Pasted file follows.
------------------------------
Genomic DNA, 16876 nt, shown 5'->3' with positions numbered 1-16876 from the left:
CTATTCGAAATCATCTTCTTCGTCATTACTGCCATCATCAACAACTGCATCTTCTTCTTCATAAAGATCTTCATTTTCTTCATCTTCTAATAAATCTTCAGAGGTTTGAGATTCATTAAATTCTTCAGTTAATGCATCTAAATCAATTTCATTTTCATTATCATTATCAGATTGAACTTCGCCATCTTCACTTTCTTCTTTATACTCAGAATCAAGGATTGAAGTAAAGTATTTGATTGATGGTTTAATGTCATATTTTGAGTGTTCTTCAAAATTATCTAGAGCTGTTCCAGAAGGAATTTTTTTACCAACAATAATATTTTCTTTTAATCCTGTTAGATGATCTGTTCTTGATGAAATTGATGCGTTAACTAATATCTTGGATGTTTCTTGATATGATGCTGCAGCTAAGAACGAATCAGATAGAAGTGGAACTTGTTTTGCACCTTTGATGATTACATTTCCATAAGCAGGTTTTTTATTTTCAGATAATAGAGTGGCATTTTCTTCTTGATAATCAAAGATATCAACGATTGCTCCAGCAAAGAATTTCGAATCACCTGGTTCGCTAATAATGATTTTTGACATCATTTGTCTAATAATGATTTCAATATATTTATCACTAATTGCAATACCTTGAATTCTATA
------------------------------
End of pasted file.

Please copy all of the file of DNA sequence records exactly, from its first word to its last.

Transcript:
Genomic DNA, 16876 nt, shown 5'->3' with positions numbered 1-16876 from the left:
CTATTCGAAATCATCTTCTTCGTCATTACTGCCATCATCAACAACTGCATCTTCTTCTTCATAAAGATCTTCATTTTCTTCATCTTCTAATAAATCTTCAGAGGTTTGAGATTCATTAAATTCTTCAGTTAATGCATCTAAATCAATTTCATTTTCATTATCATTATCAGATTGAACTTCGCCATCTTCACTTTCTTCTTTATACTCAGAATCAAGGATTGAAGTAAAGTATTTGATTGATGGTTTAATGTCATATTTTGAGTGTTCTTCAAAATTATCTAGAGCTGTTCCAGAAGGAATTTTTTTACCAACAATAATATTTTCTTTTAATCCTGTTAGATGATCTGTTCTTGATGAAATTGATGCGTTAACTAATATCTTGGATGTTTCTTGATATGATGCTGCAGCTAAGAACGAATCAGATAGAAGTGGAACTTGTTTTGCACCTTTGATGATTACATTTCCATAAGCAGGTTTTTTATTTTCAGATAATAGAGTGGCATTTTCTTCTTGATAATCAAAGATATCAACGATTGCTCCAGCAAAGAATTTCGAATCACCTGGTTCGCTAATAATGATTTTTGACATCATTTGTCTAATAATGATTTCAATATATTTATCACTAATTGCAATACCTTGAATTCTATA